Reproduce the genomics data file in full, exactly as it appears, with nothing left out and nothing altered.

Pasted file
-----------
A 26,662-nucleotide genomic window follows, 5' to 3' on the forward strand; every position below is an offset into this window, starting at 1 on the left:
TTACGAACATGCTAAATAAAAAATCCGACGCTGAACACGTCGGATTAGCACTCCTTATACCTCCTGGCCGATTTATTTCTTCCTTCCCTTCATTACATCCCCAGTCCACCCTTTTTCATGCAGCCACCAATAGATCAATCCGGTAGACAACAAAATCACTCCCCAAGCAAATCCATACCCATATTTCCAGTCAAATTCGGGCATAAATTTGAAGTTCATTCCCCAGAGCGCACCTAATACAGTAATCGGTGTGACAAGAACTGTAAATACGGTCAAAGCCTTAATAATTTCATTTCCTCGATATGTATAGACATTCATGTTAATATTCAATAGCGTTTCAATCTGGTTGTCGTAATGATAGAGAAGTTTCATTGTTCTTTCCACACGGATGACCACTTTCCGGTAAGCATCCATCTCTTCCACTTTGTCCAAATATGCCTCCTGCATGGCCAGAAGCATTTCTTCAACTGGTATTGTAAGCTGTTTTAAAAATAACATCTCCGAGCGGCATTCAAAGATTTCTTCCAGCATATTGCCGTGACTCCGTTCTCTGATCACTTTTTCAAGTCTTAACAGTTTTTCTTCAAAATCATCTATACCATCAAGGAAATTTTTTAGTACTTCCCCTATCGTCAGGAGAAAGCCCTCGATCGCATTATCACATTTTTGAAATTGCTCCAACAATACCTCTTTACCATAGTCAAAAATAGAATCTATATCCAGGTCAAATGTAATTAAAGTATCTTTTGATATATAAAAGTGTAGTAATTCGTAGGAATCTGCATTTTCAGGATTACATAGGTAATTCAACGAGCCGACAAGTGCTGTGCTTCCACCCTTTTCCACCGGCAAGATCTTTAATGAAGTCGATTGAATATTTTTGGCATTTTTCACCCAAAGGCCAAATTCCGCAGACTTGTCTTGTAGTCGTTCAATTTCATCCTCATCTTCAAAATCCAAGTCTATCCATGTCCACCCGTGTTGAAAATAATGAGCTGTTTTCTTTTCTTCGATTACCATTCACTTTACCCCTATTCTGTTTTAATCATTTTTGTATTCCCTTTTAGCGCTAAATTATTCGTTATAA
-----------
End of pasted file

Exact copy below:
A 26,662-nucleotide genomic window follows, 5' to 3' on the forward strand; every position below is an offset into this window, starting at 1 on the left:
TTACGAACATGCTAAATAAAAAATCCGACGCTGAACACGTCGGATTAGCACTCCTTATACCTCCTGGCCGATTTATTTCTTCCTTCCCTTCATTACATCCCCAGTCCACCCTTTTTCATGCAGCCACCAATAGATCAATCCGGTAGACAACAAAATCACTCCCCAAGCAAATCCATACCCATATTTCCAGTCAAATTCGGGCATAAATTTGAAGTTCATTCCCCAGAGCGCACCTAATACAGTAATCGGTGTGACAAGAACTGTAAATACGGTCAAAGCCTTAATAATTTCATTTCCTCGATATGTATAGACATTCATGTTAATATTCAATAGCGTTTCAATCTGGTTGTCGTAATGATAGAGAAGTTTCATTGTTCTTTCCACACGGATGACCACTTTCCGGTAAGCATCCATCTCTTCCACTTTGTCCAAATATGCCTCCTGCATGGCCAGAAGCATTTCTTCAACTGGTATTGTAAGCTGTTTTAAAAATAACATCTCCGAGCGGCATTCAAAGATTTCTTCCAGCATATTGCCGTGACTCCGTTCTCTGATCACTTTTTCAAGTCTTAACAGTTTTTCTTCAAAATCATCTATACCATCAAGGAAATTTTTTAGTACTTCCCCTATCGTCAGGAGAAAGCCCTCGATCGCATTATCACATTTTTGAAATTGCTCCAACAATACCTCTTTACCATAGTCAAAAATAGAATCTATATCCAGGTCAAATGTAATTAAAGTATCTTTTGATATATAAAAGTGTAGTAATTCGTAGGAATCTGCATTTTCAGGATTACATAGGTAATTCAACGAGCCGACAAGTGCTGTGCTTCCACCCTTTTCCACCGGCAAGATCTTTAATGAAGTCGATTGAATATTTTTGGCATTTTTCACCCAAAGGCCAAATTCCGCAGACTTGTCTTGTAGTCGTTCAATTTCATCCTCATCTTCAAAATCCAAGTCTATCCATGTCCACCCGTGTTGAAAATAATGAGCTGTTTTCTTTTCTTCGATTACCATTCACTTTACCCCTATTCTGTTTTAATCATTTTTGTATTCCCTTTTAGCGCTAAATTATTCGTTATAA